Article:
METALS MORNING VIEW 27/09: Metals prices firmer despite stronger dollar
Base metals traded on the London Metal Exchange are mainly firmer this morning, Wednesday September 27, with gains averaging 0.6%. Volume has been average with 6,713 lots traded as of 06:48 BST.
This after a generally weak performance on Tuesday when the complex closed down by an average of 0.6%, with copper, aluminium and nickel’s performances looking quite bearish, while the others seemed to consolidate their positions more.
Precious metals prices are up an average of 0.4% this morning with gains seen across the board, led by a 0.7% climb in platinum prices, while gold prices are up 0.1% at $1,295.13 per oz. This after a down day on Tuesday when gold, silver and platinum prices closed off by an average of 1.6% as they gave back the gains seen following North Korea’s hydrogen bomb rhetoric, while palladium was little changed.
On the Shanghai Futures Exchange (SHFE) this morning, aluminium and copper prices are down 0.2% and 0.1%, respectively, with copper prices at 50,450 yuan ($7,608) per tonne, while the rest are up by between 0.3% and 0.6%.
Spot copper prices in Changjiang are down by 0.7% at 50,390-50,590 yuan per tonne and the London/Shanghai copper arb ratio has edged higher to 7.79. The fact spot prices are showing a bigger loss than the futures highlights that the spot prices were set earlier in the day and futures prices have gone on to rebound.
The recent spell of weakness in iron ore and steel rebar prices seems to be over as January iron ore prices are up by 0.7% this morning at 471.5 yuan per tonne on the Dalian Commodity Exchange, while SHFE steel rebar prices are up by 0.9%. Gold and silver prices on the SHFE are down by 0.3% and 0.5%, respectively.
In international markets, spot Brent crude oil prices are up by 0.3% at $58.73 per barrel and have been near their highest since July 2015 and the yield on US ten-year treasuries is firmer at 2.26%, while the German ten-year bund yield is weaker at 0.42%.
Asian equities are on divergent paths this morning with the Nikkei, ASX 200 and Kospi down by between 0.1% and 0.3%, while the Hang Seng is up by 0.3% and CSI 300 is off slightly. This follows a slightly weaker session on Tuesday, where in the USA, the Dow closed down by 0.05% at 22,284.32, while in Europe, the Euro Stoxx 50 dipped by 0.04% to 3,536.38. US markets are likely to be anxious today as they await news of the proposed US tax changes.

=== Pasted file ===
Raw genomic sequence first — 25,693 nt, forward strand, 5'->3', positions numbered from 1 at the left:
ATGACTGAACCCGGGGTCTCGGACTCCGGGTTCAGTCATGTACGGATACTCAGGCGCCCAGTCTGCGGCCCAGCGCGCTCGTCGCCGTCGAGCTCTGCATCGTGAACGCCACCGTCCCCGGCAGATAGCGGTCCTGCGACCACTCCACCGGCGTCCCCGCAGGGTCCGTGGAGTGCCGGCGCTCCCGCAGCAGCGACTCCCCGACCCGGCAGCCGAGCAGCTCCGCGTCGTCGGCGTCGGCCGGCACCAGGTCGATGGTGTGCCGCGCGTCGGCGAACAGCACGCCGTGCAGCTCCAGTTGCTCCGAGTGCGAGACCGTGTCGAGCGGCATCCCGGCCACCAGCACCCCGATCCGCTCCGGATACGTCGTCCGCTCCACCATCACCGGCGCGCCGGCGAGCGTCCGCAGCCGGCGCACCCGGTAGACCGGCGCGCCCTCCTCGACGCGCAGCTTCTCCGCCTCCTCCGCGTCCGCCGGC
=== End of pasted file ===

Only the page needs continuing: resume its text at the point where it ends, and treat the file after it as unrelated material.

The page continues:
The dollar is on the rise and was recently quoted at 93.38, the rally seems to be fuelled by US Federal Reserve chair Janet Yellen’s comments supporting a gradual rise in US interest rates. The euro at 1.1746 is under pressure, as are sterling at 1.3367, the yen at 112.76 and the Australian dollar at 0.7847.
The Chinese yuan continues to weaken, it was recently quoted at 6.6373, while all of the emerging currencies we follow are similarly weaker as the dollar rebounds.
Data out today includes EU M3 money supply and private loans, UK CBI realised sales, with US data including durables goods orders, pending home sales and crude oil inventories. In addition, US Federal Open Market Committee member Lael Brainard is speaking.
The base metals are split into two camps with copper, aluminium and nickel looking vulnerable, while lead, zinc and tin prices look to be consolidating and well placed to push higher. We see the vulnerable group as correcting recent gains and looking for the level where buying re-emerges. We are not too bearish on these metals, but feel prices had run ahead of the fundamentals. We would let the pullbacks run their course, before looking to buy again.
Gold prices have been correcting recent gains, the pullback tested the break-up level at $1,295 per oz and it gave way, which is a sign of weakness. Bouts of haven buying have since given prices some lift, but the gains have not been held on to, which suggests a market that is getting tired of the ongoing rhetoric but lack of progress over North Korea. In addition, the stronger dollar is proving to be a negative for gold prices and may well be prompting stale long liquidation. We expect the North Korean saga to lead to scale-down buying.
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